An ‘oddball’ recipe of Swedish origin, slightly adapted The dish was invented by Ove Jacobsson who worked in the air freight industry, hence the name. The recipe was first published in “Allt om mat” (All about food) in 1976.
A classic Swedish lunch recipe found in “Cattelins Kokebok” (Cattelin’s Cook Book) published in 1978
Cattelin was one of the best and cheapest restaurants in Stockholm. It had survived wars, disasters and changing tastes, and still managed to pack ‘em in until they were forced to shut down in 2011, so they must have done a lot of things right.
This is a nice dish for a lunch party – it is not too time-consuming to make either. The fish you use should be firm. An admonishing word along the way: Make sure the mushrooms are browned properly, not boiled.
A recipe from a free e-booklet called “10 inspirerende oppskrifter med Jarlsberg” (10 inspirational recipes with Jarlsberg) published by tine.no
Jarlsberg is a light yellow semi-hard rennet cheese (Swiss cheese) with characteristic large holes. The origin is controversial. Some sources can tell that the rennet originally was developed by Anders Larsen Bakke (1815-1899) on Østre Bakke farm in Våle in Vestfold, Norway. On the other hand, ads for Jarlsberger cheese were printed in Norwegian papers as early as in the first half of the 1820s. Jarlsberg cheese is a gautal cheese which is an intermediate between emmentals (Swiss cheese) and Gauda.
An appatizer/lunch recipe found in “Cappelens Kokebok” published in 1995
Baking is a great way to cook potatoes. They can be eaten as regular boiled potatoes, but can also be served as an appetizer or main course together with suitable accessories. You should choose quite large potatoes, but it is also possible to bake smaller ones. Mealy varieties are best suited. Note that it is not a good idea to wrap the potatoes in aluminum foil. They get a much better taste and texture without.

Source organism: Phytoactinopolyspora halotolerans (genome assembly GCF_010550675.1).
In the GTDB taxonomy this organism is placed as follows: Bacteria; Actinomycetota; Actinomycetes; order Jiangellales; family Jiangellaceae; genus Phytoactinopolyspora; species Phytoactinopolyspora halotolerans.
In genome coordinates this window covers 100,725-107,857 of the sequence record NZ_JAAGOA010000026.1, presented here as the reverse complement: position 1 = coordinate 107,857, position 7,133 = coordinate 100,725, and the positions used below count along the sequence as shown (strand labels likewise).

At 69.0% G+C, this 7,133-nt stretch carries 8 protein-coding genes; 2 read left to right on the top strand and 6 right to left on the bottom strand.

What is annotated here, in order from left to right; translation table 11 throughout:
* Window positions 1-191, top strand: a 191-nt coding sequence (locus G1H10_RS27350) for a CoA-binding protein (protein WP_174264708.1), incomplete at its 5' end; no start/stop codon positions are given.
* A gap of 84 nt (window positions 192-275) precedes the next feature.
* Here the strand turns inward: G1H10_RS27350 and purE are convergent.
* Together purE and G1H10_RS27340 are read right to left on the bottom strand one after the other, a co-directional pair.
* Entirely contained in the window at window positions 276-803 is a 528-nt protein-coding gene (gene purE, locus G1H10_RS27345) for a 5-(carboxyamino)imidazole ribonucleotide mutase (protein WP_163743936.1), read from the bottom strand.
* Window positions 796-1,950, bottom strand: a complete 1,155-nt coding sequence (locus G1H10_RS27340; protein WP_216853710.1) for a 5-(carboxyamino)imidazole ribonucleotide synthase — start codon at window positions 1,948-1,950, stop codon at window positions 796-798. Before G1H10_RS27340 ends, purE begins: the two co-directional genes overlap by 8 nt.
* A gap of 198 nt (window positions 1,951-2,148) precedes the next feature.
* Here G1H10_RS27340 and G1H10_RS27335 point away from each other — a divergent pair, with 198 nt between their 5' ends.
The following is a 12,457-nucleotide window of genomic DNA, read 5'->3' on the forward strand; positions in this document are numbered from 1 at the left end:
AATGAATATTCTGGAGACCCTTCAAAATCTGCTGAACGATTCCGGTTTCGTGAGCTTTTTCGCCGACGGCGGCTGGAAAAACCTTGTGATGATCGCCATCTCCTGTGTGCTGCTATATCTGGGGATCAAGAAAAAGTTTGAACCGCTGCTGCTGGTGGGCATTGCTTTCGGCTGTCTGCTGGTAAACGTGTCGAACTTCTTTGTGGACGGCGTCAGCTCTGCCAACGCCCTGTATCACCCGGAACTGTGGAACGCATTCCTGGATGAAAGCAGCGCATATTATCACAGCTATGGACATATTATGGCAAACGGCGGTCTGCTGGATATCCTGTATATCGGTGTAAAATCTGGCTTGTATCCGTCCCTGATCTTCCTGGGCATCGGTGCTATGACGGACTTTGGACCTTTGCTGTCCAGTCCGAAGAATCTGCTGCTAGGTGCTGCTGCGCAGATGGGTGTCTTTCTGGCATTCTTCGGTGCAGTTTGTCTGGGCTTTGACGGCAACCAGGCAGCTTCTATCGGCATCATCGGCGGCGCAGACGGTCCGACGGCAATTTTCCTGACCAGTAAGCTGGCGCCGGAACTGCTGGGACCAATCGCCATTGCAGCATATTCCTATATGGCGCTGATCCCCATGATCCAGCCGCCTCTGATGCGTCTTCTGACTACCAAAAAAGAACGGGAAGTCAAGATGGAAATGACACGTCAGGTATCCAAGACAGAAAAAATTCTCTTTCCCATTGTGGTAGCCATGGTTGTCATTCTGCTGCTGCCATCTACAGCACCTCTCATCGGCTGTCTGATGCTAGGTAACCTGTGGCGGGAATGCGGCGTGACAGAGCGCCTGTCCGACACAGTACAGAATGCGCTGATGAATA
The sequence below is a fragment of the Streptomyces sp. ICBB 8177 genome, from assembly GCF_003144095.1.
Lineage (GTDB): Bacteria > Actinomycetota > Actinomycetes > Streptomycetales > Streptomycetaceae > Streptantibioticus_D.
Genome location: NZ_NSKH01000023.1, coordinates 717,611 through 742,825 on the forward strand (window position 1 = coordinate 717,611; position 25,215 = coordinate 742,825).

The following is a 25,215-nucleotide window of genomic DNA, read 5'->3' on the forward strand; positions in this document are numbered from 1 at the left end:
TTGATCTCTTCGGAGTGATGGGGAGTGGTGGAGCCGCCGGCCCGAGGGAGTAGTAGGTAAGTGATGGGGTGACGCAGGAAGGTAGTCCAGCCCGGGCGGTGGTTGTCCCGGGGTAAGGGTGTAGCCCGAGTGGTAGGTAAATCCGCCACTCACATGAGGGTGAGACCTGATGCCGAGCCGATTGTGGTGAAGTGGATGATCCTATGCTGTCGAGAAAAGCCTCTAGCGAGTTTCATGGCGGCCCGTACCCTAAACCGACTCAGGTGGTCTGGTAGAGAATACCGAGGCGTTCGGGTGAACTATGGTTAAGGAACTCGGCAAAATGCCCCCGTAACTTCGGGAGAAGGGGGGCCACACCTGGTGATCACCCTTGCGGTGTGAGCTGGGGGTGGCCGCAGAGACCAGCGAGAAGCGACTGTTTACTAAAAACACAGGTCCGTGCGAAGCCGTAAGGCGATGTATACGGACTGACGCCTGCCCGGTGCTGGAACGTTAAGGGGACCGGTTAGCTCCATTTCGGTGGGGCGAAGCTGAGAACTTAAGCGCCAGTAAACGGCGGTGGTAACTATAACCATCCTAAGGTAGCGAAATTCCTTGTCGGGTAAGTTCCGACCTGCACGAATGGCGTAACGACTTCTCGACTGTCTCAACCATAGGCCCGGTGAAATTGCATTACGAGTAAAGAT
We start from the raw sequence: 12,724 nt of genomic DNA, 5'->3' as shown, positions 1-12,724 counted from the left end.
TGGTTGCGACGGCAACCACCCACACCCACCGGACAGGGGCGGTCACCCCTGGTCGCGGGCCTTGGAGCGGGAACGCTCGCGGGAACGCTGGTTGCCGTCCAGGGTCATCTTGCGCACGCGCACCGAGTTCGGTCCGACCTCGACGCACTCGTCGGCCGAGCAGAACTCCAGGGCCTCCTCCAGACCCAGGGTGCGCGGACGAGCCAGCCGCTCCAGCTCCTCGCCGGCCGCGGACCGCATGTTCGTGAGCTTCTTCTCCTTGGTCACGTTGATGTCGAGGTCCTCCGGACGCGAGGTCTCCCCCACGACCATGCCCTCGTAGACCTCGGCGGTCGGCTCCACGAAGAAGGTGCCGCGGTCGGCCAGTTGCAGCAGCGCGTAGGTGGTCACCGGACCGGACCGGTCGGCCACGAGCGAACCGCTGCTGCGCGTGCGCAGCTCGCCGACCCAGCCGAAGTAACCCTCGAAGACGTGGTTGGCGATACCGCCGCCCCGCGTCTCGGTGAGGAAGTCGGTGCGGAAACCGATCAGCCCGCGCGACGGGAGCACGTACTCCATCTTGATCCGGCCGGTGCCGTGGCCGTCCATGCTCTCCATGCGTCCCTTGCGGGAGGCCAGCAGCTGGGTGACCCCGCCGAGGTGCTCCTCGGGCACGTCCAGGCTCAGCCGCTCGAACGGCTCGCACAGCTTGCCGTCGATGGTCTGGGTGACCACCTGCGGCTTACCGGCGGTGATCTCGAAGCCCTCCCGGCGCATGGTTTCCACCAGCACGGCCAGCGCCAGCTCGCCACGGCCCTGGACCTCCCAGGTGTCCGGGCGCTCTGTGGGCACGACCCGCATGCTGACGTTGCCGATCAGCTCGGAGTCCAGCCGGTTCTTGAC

The little guy there is Potato Pete and he was part of a campaign introduced during WWII to encourage the British population to eat home-grown vegetables.
A classic lunch dish found in “Cattelins Kokebok” (Cattelin’s Cook Book) published in 1978
This dish is closely related to the salad Parisienne. Both are based on the same basic ingredients. The biggest difference is that one is a warm meal while the other is a cold one. The dish is excellent to turn to when you have some leftover roast beef or other types of beef.
In context: Cattelin’s is one of the best and most reasonably priced restaurants in Stockholm. It has survived wars, disasters, and changing tastes, and still manages to pack ‘em in, so they must be doing something right. Read more here and here
A variation on the classic Swedish steak with onions. To cook it the classic manner you need a steam boat and a hot plate from the boiler. But a well used cast iron frying pan is an adequate compensation. Serve with freshly boiled potatoes, sweet peas and pickled gherkins.